Weirdonymous, aka D.F. Lewis, has had 1500 short stories published since 1986. In 1998, he was recipient of the British Fantasy Society Karl Edward Wagner Award. He currently edits the Megazanthus known as Nemonymous. Below you can find not one, but two offerings from his unique imagination.




The house was two rooms up, two rooms down - and none, needless to say, between.

Yet, of course, there was at least some need to say it - if only because, when I was trying to get to sleep upstairs, I heard things moving around beneath me and, upon pottering about with daytime chores downstairs, I heard the same things from up above.

I describe them as "things" for the simple reason that people (or, even, animals, come to that) do not move around in such jolts, shuffles, hops and dragging of weights. It was a real sound-shambles, a potpourri of false manoeuvres - purely gratuitous shifts from space to space which no creatures with feet or paws (not even those who slither on their backs or fronts) could possibly summon in such apparent combinations of false-starts, slip-sliding, head-to-toeing together with a relentless progress from wall to wall and back again.

When I told Grace, she said I must be hearing things.

'Yes, yes, Grace, that's exactly it!'

She looked quizzical. She had long since learned to take anything I said with a pinch of salt. A nice girl at heart, a homely lady, with cosy breasts, and a roaring open hearth. We had been courting for at least five years without any sign of marriage in the wings. I think she must have found it hard to make the big jump from a casual affair to one that demanded a little more commitment. I often sensed her teetering on the brink of making overtures along these lines. But, no, she always pulled back at the last minute. As for me, I couldn't do it for her, could I? She had to come up with the idea quite independently of me or, otherwise, there would be no substance nor consistency behind any such proposal for formal union between what were after all two autonomous entities.

'Well, why is it I can't hear them now, then?' She looked towards the ceiling. Needless to say, we were in the lounge, not upstairs in my bedroom. Couches were seemly vehicles for unrubberstamped love. But, as for beds, well, need I continue?

'They know when there's someone else in the house.' I spoke in all seriousness.

'And so they don't move about? Are they afraid of people other than you, then? And, by the way, Jeremy, how many other someone-elses do you have visiting you here? I thought I was the only one.' She had donned her stern air, tailed off with a cold smile.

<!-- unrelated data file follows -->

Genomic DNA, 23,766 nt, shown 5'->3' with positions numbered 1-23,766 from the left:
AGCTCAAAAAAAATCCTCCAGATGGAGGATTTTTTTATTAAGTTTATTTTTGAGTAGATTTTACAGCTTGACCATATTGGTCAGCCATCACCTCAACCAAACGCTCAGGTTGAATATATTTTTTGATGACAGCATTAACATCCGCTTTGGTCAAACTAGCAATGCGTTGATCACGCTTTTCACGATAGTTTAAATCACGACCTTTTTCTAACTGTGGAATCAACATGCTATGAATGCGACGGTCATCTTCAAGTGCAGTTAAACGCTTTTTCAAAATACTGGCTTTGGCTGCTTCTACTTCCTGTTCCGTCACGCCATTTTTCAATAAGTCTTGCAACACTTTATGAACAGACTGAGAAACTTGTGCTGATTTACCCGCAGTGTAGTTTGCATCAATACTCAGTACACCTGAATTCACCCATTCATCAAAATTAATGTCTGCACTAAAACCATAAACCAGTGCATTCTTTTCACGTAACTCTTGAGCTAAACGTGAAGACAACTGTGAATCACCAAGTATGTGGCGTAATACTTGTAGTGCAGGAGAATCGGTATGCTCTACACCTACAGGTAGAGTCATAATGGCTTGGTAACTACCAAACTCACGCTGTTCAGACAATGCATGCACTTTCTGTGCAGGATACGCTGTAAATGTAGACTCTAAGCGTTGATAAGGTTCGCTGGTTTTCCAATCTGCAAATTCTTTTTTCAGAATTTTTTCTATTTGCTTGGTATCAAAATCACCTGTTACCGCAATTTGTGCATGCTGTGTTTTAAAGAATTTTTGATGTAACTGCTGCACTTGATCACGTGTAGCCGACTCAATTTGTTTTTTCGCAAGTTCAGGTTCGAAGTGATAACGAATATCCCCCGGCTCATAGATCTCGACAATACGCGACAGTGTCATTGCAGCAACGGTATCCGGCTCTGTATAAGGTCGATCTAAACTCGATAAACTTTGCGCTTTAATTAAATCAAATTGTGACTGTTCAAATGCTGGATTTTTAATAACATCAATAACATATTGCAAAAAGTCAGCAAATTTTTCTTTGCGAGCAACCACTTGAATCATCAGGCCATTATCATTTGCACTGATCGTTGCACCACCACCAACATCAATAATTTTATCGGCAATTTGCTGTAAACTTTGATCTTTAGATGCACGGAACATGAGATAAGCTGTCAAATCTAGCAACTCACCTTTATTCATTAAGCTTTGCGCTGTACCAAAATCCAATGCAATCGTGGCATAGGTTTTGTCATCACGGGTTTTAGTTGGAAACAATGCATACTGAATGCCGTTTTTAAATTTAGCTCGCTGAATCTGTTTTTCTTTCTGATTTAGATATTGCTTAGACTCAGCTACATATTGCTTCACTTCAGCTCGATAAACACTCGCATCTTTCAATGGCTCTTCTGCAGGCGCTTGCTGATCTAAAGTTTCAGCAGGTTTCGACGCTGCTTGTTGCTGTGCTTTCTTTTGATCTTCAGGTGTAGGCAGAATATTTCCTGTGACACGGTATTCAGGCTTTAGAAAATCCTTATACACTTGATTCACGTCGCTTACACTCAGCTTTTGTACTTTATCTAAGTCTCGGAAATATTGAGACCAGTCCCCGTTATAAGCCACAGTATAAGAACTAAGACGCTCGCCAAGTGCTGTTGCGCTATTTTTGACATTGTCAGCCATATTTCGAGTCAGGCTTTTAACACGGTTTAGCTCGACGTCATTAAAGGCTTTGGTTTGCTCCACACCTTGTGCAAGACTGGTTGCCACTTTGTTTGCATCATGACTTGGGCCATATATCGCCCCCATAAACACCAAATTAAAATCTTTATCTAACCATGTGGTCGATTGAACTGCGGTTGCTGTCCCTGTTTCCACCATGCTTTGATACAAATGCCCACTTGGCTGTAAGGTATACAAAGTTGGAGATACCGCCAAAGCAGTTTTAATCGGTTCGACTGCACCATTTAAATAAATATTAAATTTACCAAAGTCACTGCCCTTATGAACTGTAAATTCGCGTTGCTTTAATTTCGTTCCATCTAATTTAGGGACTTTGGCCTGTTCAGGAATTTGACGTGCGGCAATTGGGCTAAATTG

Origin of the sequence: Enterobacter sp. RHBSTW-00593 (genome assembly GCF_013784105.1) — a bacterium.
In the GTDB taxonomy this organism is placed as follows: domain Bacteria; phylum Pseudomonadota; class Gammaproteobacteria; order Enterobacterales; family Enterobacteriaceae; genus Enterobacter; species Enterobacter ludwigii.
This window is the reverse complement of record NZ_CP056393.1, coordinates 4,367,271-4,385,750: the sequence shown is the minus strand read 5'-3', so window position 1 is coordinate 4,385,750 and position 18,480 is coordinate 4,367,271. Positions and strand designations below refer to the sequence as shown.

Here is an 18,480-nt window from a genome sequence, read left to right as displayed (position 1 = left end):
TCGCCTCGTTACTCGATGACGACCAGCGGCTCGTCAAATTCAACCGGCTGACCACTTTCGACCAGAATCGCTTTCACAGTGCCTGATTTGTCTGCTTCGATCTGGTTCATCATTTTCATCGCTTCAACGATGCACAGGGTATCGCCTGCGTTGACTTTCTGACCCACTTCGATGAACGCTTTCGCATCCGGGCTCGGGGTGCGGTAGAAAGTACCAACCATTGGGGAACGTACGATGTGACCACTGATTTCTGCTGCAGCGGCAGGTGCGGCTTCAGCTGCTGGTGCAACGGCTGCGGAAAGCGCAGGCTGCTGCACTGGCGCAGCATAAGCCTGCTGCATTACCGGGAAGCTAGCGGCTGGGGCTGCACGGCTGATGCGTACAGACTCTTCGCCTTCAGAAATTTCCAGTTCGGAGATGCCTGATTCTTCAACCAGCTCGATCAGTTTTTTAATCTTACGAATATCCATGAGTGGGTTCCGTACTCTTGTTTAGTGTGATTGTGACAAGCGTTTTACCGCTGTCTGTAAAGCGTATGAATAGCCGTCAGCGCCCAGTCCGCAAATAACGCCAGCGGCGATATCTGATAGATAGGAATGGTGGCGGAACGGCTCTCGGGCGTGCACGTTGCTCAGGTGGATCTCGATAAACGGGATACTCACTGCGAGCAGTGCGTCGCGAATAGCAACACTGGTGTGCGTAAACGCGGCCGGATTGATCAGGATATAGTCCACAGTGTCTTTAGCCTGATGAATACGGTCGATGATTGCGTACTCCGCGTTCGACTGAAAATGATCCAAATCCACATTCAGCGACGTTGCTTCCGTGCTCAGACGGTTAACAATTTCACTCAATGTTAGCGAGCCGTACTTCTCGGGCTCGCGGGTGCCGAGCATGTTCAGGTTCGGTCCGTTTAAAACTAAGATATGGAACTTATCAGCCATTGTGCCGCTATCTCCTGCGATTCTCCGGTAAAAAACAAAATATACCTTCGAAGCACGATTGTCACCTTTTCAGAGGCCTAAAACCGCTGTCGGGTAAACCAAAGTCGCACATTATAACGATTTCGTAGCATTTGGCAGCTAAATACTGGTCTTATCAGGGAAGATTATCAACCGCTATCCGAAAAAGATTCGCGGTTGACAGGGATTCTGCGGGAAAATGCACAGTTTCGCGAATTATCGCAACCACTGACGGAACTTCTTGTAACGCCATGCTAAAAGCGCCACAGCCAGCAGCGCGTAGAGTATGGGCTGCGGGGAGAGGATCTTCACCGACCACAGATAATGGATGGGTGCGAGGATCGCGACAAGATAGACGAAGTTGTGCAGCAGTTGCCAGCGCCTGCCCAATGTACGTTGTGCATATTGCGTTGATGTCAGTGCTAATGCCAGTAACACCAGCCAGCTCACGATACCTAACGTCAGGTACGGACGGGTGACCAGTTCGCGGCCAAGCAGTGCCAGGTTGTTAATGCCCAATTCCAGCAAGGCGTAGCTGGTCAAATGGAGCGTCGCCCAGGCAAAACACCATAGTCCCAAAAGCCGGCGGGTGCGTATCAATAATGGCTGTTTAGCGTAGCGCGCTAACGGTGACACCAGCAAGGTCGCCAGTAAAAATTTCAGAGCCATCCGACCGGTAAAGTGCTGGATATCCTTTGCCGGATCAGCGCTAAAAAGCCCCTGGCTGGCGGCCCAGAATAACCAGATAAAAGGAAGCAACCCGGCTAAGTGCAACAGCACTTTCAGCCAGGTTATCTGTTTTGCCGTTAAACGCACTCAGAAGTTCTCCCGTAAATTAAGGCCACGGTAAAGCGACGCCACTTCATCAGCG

'Only mother. She comes on Wednesdays.' I knew I lied or, at least, was economical with the truth.

'You told me she was dead yonks ago!'

'Well, she is - sort of.' Now I was more confident of the facts of the case. Mother was dead, but she visited me on Thursdays.

'Now I know you're completely barmy. How can I believe anything you say, when you make such cock-eyed statements? You live in a dream world, Jeremy. It's about time you snapped out of it. We've got no future if you carry on like this.'

'Future? We have a future, then? After five years, this is the very first time you've spoken of a future.'

'Yes ... well, it's about time one of us spoke of the future. We can't go on like this forever.'

'Why not, Grace?'

'Because ... because ... well, just because.'


'All this talk of your dead mother visiting you and hearing things upstairs when you're down here and things downstairs when you're up there, it's crazy talk, Jeremy. And I can't see any future with a man like that.'

'There you go again. You've mentioned the future again. We're alive now. We see each other only in the present. Not in the future. The future can very well take care of itself. Like the past. It's either gone or will never be.' I knew what I meant but seeing Grace's bemused look, it was obvious that she was not only adrift but sinking fast. Her bemusement soon turned to pleading. She needed to reschedule our relationship's agenda. Not in those words, exactly. But I could see her meaning in her eyes better than she could.

'I always wanted us to be together.' Her words belied anything she really wanted to say.

'Well, here we are - together.' How many more cue lines did she need? Surely, today was the day we'd become engaged. If only...

Then, things were on the move.